To do this, our edge function fetches the open graph data from the destination URL

// fetching the open graph data from the destination page, 
// and rendering it in a template

// Import Cheerio for easy DOM interrogation
import * as cheerio from "";

// get the og data from the final destination page via our redirect lookup
const destination = await fetch(`${url.pathname}`);
const html = await destination.text();
const $ = cheerio.load(html);

// Grab some OG data from the site
const title = $('meta[property="og:title"]').attr('content') || "";
const description = $('meta[property="og:description"]').attr('content') || "";
const site = $('meta[property="og:site_name"]').attr('content') || "";
const orginal_image = $('meta[property="og:image"]').attr('content') || "";

Now we have the open graph data from the destination page, we can use it in our own page template to render our custom view when a request is made with Twitter's user agent string.

// Our page template.
// Just a string literal into which we can poke some variables
import page from "../og-page.js";

// Populate our OG page template
// and return it as HTML
const ogPage = page({
site: site,
title: title,
description: description,
path: url.pathname,
domain: rootDomain,
orginal_image: site == "YouTube" ? orginal_image : null
return new Response(ogPage, {
headers: { "content-type": "text/html" },

The results

Now, just by making a convenient short link to any YouTube, when we share that link on Twitter it will display the large format image card within the tweet, but anyone clicking that preview card or following the link directly, will be taken to the video on YouTube. Nice.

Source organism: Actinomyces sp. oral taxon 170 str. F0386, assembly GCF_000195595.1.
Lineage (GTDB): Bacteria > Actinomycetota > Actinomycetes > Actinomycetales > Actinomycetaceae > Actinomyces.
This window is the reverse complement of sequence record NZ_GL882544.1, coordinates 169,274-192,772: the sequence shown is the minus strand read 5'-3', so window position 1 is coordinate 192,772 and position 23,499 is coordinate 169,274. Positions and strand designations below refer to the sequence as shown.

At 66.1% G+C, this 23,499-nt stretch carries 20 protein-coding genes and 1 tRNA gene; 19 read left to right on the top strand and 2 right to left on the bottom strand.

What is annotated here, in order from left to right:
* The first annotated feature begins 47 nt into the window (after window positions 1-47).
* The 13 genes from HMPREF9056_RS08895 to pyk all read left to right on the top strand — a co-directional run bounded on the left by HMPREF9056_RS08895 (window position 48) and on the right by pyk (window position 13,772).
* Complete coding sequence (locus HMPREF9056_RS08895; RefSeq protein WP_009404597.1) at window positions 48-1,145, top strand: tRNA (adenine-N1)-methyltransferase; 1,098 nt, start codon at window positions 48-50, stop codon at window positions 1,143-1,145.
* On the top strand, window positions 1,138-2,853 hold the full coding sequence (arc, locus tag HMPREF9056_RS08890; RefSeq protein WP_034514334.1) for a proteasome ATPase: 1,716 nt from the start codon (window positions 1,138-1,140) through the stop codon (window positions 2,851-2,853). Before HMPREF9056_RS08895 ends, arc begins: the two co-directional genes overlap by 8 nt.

Bonus. How to show custom OG images for third party URLs

There's more! Now that we have this logic which displays a custom page view to Twitter, we can use it to show any OG image we like and not just relay the one specified at the destination URL.

This lets us use our own branding when we share a shortened link on Twitter. By expanding the list of user agent strings that we detect, we can add the same support for other places that unfurl URLs to show a preview image, like Slack, Mastodon, LinkedIn and others.

A few more lines of logic in our function, and we can populate our custom template with our own OG image if we have one that matches the path in our short link. If not, not problem, just show the one intended by the owners of the destination page.

I've used this to add my own OG image when the link I'm sharing doesn't have one of its own, or I've wanted to enhance it for my own purposes, like the one below.

How Twitter previews my custom link to a conference where I'll be speaking.

Try it for yourself

You can experiment with this without needing to buy a domain or pay for anything. Try deploying this demo repo to Netlify to get a your own URL shortener including the edge function which detects unfurlers and renders its custom template. It also includes Kent's netlify-shortener utility script which has instructions on how to add a system wide command to quickly shorten links for you.

The hardest part? Thinking of a good, short domain that you can register to use as your own short code domain. (You can register domains directly at Netlify too if you want to do the whole thing)